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Operation Nighthawk aims at preventing drug use

PETERSON AIR FORCE BASE, Colo. -- 21st Space Wing leadership and Air Force Office of Special Investigations agents searched and drug tested 35 active-duty members entering Peterson AFB early on the morning of Jan. 11 as part of the base-wide drug demand reduction program.

The operation, Operation Nighthawk, is a base-wide effort to deter active-duty members from using drugs or driving while intoxicated. As part of the drug demand reduction program, it is a reminder that service members have the same drug use standards on and off duty.

No test results are back yet, but Airmen caught with illegal drugs in their system will be subject to disciplinary action. 

The DDR program is managed by the 21st Mental Health Flight; however, law enforcement and the entire medical group play support roles in different operations.

"We set up a drug sweep at a random time as a deterrence mechanism," said Maj. Sean Fitzpatrick, 21st Mental Health Flight commander. "We want our members to be aware of DDR and the different tools available to the commander to prevent drug use among our members."

As law enforcement, AFOSI was in a support role for Operation Nighthawk. Special Agent Miranda Richardson said her job was to stop every car coming through the gate and ensure members got to the testing location.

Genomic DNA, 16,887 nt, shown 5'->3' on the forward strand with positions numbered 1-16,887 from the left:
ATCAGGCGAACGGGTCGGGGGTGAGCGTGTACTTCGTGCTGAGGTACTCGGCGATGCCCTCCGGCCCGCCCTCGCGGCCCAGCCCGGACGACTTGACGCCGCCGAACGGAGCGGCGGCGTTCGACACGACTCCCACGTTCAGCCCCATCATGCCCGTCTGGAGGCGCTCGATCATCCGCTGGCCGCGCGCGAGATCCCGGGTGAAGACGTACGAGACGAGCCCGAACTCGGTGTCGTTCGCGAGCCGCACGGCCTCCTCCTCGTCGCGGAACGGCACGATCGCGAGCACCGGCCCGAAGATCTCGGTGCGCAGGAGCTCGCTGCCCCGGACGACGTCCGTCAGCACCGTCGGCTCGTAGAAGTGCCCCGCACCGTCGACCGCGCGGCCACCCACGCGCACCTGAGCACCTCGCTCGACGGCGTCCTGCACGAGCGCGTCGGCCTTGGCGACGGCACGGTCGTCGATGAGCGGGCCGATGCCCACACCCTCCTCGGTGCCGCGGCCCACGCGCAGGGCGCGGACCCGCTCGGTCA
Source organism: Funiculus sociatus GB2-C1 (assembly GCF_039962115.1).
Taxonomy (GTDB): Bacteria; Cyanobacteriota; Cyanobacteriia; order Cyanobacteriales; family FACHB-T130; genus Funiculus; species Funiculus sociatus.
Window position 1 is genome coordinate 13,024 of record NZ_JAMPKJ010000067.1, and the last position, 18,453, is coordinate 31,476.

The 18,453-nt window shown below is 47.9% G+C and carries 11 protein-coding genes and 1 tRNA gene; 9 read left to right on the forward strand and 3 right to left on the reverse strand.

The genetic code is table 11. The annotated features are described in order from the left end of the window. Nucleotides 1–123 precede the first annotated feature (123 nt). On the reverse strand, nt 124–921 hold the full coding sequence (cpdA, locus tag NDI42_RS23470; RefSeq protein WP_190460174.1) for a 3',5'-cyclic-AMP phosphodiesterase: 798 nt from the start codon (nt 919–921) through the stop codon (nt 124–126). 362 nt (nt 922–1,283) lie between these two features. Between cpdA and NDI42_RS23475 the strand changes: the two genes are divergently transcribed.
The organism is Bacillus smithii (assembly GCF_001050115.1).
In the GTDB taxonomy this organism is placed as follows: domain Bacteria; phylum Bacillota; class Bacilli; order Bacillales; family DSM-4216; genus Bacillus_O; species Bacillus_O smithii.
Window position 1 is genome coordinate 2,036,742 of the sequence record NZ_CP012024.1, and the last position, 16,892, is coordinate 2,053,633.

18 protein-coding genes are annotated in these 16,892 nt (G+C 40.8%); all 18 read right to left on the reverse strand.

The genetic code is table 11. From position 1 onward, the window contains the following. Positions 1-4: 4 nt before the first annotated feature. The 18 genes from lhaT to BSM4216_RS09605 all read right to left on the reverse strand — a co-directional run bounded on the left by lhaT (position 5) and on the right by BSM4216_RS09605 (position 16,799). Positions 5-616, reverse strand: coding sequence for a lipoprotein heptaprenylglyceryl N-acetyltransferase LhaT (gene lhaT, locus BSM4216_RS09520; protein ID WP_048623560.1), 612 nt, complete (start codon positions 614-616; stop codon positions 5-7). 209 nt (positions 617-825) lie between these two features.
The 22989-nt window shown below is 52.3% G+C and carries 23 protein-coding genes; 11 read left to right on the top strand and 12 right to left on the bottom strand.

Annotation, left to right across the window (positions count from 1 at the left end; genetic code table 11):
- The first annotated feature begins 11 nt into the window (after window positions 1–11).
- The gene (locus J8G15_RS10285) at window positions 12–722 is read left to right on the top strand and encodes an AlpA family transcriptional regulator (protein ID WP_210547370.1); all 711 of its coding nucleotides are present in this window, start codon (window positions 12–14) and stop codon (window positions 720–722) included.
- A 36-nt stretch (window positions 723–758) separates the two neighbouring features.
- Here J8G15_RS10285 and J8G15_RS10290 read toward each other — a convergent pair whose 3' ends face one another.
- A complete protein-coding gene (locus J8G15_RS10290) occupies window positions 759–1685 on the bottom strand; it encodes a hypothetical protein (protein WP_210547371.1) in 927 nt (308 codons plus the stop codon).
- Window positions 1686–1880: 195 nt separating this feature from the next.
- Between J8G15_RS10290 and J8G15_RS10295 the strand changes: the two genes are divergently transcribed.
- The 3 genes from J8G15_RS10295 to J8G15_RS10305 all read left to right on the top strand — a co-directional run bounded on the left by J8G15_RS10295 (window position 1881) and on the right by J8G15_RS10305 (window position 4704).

"The wing commander wants to be aware of everything that is happening on base," said Richardson. "It allows us to be proactive rather than reactive to drug related incidents."

According to Richardson, Operation Nighthawk went smoothly thanks to the service members being tested and their families. If active-duty members were passengers in vehicles or had family with them, they were permitted to take their family home or be dropped off at the testing location.

As part of the DDR program, members stopped during Operation Nighthawk were tested just as they would be through normal on-duty programs.

"DDR has several tools available to reduce drug use including the wide range of substances we test for," said Fitzpatrick. "DDR is a very nimble program. The panels of drugs we test for is constantly changing and expanding based upon local availability and popularity."

The current DDR standard at Peterson AFB is for 100 percent of the populace assigned to be drug tested, said Fitzpatrick. DDR tests a number of people that is equal to the total number of personnel assigned to Peterson AFB; even though some members may or may not be tested repeatedly.

"It went very smoothly and every member was cooperative," said Fitzpatrick. "We expect more of these operations in the future as a tool to prevent drug use."

Peterson SFB Schriever SFBCheyenne Mountain SFSThule AB New Boston SFS Kaena Point SFS Maui